STDs in Babies
Surely the last thing you want to think about when you’re celebrating the fact that you’re going to be a mother is sexually transmitted diseases! This is a happy time in your life and you’re in a monogamous relationship so what’s to worry about, right? Well, you’re in for a rude awakening because STDs are most certainly something you need to worry about while pregnant and even if you are in the most monogamous and trusting relationship possible.
The Silent STDs Like Chlamydia
There are a number of STDs that produce no symptoms at all. This means that there are hundreds of thousands of people infected with sexually transmitted diseases like Chlamydia, gonorrhea and HPV and don’t even know it. This could be you or your partner. This also means that an STD may have been contracted before you entered into your monogamous relationship and has now been passed between the two of you without either of you being the wiser.
The only way to know for sure that you are free of STDs is to get tested and this is even more important now that you have the health of your baby to consider.
The STD Specifics
While all sexually transmitted diseases need to be treated, the ones that we are focusing on here are those that can harm your baby.
Chlamydia: Your baby is at risk of contracting Chlamydia as it passes through the birth canal. With the eyes, mouth and genitals most susceptible, your baby is at risk of developing complications such as pneumonia, eye infections and blindness. And since pneumonia and other possible infections can be quite serious, this also means there is a chance of death. Chlamydia also increases the risk of preterm labor which can also put your baby at risk for other complications.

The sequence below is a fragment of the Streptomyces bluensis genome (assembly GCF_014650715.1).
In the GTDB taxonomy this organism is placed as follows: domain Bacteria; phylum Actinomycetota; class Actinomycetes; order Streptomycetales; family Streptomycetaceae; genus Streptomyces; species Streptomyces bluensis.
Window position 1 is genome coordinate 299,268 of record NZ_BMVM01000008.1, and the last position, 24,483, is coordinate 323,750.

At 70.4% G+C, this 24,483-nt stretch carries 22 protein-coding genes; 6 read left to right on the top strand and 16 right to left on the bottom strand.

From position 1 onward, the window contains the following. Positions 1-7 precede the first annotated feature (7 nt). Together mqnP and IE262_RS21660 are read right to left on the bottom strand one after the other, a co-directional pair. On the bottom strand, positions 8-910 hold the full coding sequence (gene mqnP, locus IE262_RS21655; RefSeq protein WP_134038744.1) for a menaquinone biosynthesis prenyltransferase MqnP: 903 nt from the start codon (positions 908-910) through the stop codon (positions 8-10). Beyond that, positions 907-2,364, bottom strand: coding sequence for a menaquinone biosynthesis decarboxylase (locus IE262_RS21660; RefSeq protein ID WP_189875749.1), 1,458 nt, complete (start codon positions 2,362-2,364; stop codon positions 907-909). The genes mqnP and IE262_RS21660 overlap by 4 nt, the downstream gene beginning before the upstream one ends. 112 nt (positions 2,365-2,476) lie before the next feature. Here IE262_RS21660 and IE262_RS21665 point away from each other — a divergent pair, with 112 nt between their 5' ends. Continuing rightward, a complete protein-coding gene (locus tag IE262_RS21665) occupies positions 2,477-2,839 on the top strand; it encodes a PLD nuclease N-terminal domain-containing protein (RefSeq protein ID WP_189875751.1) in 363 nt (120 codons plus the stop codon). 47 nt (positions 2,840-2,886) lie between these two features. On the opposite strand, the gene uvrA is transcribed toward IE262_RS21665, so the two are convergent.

Gonorrhea: You are at risk of suffering a miscarriage or premature delivery if infected with gonorrhea during pregnancy. This puts your baby in danger along with the risk of contracting gonorrhea during delivery. A baby who becomes infected with gonorrhea is also at risk of developing meningitis, septic arthritis and serious eye infections that can lead to blindness.
Genital Warts (HPV): If you have genital warts at the time of delivery there is a small chance that you can pass the warts on to your baby. This, though rare, can cause the baby to develop warts in the throat which is a life-threatening condition called, respiratory papillomatosis which can block the airway. Genital warts also tend to grow more rapidly during pregnancy which in some cases can lead to warts large enough to block the birth canal or cervix which can cause complications for you and baby during delivery.
Don’t Take Chances: STDs and Pregnancy
STD testing is important while you’re pregnant for your safety as well as you baby’s. Ask your doctor to test you for STDs during your next appointment so that you can be certain that an easily treated STD won’t harm your baby.